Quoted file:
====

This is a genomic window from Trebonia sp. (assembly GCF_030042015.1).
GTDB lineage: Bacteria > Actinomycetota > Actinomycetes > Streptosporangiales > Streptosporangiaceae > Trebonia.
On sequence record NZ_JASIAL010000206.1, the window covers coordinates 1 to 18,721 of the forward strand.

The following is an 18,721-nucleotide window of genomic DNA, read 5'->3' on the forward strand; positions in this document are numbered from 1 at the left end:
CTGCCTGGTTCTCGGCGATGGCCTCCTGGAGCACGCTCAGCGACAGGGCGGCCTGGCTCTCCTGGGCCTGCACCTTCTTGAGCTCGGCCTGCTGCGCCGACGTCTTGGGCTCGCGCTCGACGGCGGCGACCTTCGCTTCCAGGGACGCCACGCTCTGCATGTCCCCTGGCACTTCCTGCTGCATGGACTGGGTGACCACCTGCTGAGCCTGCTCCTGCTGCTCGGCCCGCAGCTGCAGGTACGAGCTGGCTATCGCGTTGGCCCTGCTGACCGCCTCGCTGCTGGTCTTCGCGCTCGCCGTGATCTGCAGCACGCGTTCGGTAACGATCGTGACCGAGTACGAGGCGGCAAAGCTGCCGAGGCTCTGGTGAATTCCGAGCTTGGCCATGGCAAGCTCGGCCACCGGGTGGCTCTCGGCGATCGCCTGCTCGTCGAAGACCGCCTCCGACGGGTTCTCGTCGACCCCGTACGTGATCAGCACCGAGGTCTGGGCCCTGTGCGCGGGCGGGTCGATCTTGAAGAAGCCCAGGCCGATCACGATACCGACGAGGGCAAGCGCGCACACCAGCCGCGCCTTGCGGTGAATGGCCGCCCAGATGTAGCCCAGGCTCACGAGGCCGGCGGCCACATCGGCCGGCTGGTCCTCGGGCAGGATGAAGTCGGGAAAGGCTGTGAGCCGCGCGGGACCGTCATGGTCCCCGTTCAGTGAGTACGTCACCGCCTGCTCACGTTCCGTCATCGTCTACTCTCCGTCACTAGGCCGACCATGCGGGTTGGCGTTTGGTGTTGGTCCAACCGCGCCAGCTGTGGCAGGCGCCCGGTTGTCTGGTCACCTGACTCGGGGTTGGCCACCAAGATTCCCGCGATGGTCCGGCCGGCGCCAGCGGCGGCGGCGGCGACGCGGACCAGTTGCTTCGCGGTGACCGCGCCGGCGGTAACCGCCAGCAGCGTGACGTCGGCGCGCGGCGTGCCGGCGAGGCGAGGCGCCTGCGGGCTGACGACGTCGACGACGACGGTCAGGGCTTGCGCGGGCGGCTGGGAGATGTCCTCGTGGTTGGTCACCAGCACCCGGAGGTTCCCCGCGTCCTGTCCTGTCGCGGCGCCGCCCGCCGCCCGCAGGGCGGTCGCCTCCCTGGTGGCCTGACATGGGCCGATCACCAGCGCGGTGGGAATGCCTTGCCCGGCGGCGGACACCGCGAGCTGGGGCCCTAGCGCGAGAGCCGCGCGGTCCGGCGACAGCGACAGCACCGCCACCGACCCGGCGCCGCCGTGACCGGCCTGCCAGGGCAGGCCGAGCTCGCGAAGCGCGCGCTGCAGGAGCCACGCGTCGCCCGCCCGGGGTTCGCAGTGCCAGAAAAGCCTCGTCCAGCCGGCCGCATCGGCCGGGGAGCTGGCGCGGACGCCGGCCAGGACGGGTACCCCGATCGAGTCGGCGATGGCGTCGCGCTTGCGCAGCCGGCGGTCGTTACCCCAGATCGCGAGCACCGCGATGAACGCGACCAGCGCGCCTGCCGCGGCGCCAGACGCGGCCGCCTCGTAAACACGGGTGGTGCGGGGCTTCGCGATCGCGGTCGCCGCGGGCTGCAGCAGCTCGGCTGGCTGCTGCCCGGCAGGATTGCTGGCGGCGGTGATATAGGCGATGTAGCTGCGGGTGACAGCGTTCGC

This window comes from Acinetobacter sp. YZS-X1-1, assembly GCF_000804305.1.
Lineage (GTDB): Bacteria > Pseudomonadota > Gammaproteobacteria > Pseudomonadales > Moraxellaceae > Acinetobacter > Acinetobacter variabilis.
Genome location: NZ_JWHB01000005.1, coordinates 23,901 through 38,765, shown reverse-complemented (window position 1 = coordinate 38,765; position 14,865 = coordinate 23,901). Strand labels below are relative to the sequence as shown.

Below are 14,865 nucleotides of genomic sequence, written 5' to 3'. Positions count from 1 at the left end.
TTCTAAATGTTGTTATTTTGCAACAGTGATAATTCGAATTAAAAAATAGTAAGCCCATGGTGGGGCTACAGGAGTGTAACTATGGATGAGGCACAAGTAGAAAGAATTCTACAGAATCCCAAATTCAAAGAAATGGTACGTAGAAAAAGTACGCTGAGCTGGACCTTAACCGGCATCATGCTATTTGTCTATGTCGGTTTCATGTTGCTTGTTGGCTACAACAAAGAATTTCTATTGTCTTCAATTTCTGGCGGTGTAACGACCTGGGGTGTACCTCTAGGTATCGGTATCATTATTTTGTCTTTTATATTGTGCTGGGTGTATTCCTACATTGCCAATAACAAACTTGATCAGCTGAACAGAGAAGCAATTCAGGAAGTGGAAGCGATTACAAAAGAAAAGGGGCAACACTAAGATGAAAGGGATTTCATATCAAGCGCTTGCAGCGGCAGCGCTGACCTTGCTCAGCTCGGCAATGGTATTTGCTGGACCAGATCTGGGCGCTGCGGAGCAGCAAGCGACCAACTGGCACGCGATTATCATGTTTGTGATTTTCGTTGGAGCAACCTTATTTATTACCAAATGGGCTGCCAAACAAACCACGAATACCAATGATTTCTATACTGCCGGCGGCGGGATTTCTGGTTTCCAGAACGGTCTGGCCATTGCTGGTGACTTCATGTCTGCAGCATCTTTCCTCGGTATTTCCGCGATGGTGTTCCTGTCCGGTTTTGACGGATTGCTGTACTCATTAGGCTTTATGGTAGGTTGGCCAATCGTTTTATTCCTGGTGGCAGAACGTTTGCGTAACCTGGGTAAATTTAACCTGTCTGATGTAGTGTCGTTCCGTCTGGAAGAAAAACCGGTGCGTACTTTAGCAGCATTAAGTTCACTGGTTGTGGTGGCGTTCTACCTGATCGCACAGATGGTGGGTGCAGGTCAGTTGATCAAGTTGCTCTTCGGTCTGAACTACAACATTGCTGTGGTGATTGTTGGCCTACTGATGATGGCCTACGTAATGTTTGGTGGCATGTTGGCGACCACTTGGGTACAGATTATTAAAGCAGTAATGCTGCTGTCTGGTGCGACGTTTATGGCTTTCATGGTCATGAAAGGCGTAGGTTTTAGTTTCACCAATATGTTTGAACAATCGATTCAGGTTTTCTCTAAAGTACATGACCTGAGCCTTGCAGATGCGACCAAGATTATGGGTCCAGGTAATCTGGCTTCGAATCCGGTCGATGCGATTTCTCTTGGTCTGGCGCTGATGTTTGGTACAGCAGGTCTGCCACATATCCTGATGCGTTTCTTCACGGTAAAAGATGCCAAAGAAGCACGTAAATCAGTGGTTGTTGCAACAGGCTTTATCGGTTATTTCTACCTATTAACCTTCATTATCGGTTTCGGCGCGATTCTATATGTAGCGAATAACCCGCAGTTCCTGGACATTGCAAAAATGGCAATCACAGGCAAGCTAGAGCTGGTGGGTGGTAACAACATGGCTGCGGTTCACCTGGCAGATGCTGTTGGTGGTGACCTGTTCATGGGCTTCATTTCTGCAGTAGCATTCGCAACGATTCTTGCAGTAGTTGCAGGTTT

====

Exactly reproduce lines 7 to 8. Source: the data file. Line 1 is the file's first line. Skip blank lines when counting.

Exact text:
Lineage (GTDB): Bacteria > Pseudomonadota > Gammaproteobacteria > Pseudomonadales > Moraxellaceae > Acinetobacter > Acinetobacter variabilis.
Genome location: NZ_JWHB01000005.1, coordinates 23,901 through 38,765, shown reverse-complemented (window position 1 = coordinate 38,765; position 14,865 = coordinate 23,901). Strand labels below are relative to the sequence as shown.